Cougar defense looks to recover in Tulsa matchup
The football team will try to get their season back on track Saturday night in an American Athletic Conference matchup against the University of Tulsa Golden Hurricane at TDECU Stadium.
Tulsa has a high-powered offense that has had no trouble scoring this season. The team’s 39.4 points per game ranks 25th best in the nation while 228.4 rushing yards per game put them at 27th.
The Cougars will have their hands full trying to stop a Tulsa offensive attack that is similar to their own. Tulsa uses a run-first spread offense that is difficult for even the most prepared defenses to stop.
“They split the field so wide with their wide receivers that it is difficult to commit,” said head coach Tom Herman. “Normally in defending spread-run games, your safeties are very involved in defending the run.”
A problem that arises when defending an offense like Tulsa’s is to decide if you are going to commit to stop the run or the pass. With receivers out wide to both sides, a defense risks being burned by a deep pass if they invest too many players to keep the run at bay.
Herman recognized the issue, but said the team must stay true to what has gotten them to this point.
“You have to stop the run first,” Herman said. “Everything we do revolves around stopping the run. Then, you adjust from there if they’re hurting you in the pass game. You commit in your game plan to stopping the run and go from there.”
It’s no secret that the Cougars could not stop the Navy Midshipmen’s rushing attack. Before giving up 306 yards on the ground to Navy last week, the Cougars had the top-ranked rush defense in the country.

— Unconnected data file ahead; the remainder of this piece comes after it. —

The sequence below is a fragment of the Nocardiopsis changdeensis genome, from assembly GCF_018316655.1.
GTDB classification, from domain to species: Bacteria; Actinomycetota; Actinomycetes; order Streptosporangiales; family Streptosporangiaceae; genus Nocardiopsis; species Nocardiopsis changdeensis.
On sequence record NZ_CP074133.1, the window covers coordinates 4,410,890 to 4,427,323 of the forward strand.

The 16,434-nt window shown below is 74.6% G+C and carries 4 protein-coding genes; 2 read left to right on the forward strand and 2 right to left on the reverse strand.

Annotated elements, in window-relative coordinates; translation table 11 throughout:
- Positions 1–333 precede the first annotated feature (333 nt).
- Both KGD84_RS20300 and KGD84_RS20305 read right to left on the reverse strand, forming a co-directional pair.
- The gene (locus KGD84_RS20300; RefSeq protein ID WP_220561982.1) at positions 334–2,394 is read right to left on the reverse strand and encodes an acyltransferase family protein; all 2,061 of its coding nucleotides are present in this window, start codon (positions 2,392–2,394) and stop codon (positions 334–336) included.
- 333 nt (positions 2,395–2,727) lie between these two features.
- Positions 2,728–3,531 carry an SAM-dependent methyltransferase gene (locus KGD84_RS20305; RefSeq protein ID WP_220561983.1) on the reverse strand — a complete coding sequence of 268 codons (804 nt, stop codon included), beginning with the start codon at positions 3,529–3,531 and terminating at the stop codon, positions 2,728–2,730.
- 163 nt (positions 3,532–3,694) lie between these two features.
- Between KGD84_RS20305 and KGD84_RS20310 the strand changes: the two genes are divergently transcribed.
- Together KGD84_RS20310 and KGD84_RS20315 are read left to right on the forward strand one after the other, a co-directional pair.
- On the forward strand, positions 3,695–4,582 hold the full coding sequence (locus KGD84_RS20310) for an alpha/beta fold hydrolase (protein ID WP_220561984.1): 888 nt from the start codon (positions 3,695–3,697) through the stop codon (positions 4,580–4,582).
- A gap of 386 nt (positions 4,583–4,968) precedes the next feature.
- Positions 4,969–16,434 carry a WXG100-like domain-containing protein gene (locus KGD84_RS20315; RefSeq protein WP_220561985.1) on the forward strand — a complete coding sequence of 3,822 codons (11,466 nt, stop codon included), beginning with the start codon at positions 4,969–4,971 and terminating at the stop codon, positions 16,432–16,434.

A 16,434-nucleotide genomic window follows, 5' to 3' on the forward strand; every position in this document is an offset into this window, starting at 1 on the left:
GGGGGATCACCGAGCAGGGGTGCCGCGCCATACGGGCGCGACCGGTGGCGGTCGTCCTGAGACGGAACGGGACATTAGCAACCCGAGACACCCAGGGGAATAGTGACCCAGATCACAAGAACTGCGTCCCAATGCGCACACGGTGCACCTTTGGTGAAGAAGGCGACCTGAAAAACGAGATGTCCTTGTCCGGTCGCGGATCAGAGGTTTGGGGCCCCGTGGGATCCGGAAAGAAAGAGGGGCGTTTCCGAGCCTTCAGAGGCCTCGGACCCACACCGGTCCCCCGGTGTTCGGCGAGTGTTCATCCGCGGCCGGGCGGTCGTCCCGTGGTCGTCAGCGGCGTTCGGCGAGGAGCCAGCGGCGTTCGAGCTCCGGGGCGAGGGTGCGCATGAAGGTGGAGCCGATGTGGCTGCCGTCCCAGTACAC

Even with the blemish, the Cougars still rank fourth in the nation at stopping the run. Saturday’s game against Tulsa will show whether the team’s inability to stop the run last weekend was an anomaly or a sign of a wavering defense.
Junior linebacker D’Juan Hines led the team with 10 solo tackles against Navy and said that stopping Tulsa has to be a group effort on defense.
“Eleven guys flying to the ball,” Hines said. “If your brother needs your help, you’re going to make a way to the ball. That’s our biggest key to stopping the run.”
Although they have success on the ground, Tulsa is no stranger to the air game. Tulsa ranks 56th in the country is passing yards per game with 244.
Their passing attack is led by senior quarterback Dane Evans, who is in his third full season as the signal caller. In 2016, the experienced Evans has 1,135 yards through the air with nine touchdowns to seven interceptions.
“They are a very balanced offense,” said senior defensive end Cameron Malveaux. “They have a good quarterback and a nice run scheme, so it will be a challenge for our defense. I’m sure we will find a way.”
The Cougars kept Evans in check last season by allowing him 326 yards and no touchdowns.
Malveaux said that the team is making mental adjustments to prevent a repeat of last week’s result. Regardless of their approach to Tulsa, the defense will play with inspiration after being “hit in the mouth” by Navy.
“After the game, it hurt. With the work we put in we don’t expect to lose. We don’t want all the work we put in to go to waste, so we came back in with the mindset that we still have a job to do,” Malveaux said. “We have to win this next game.”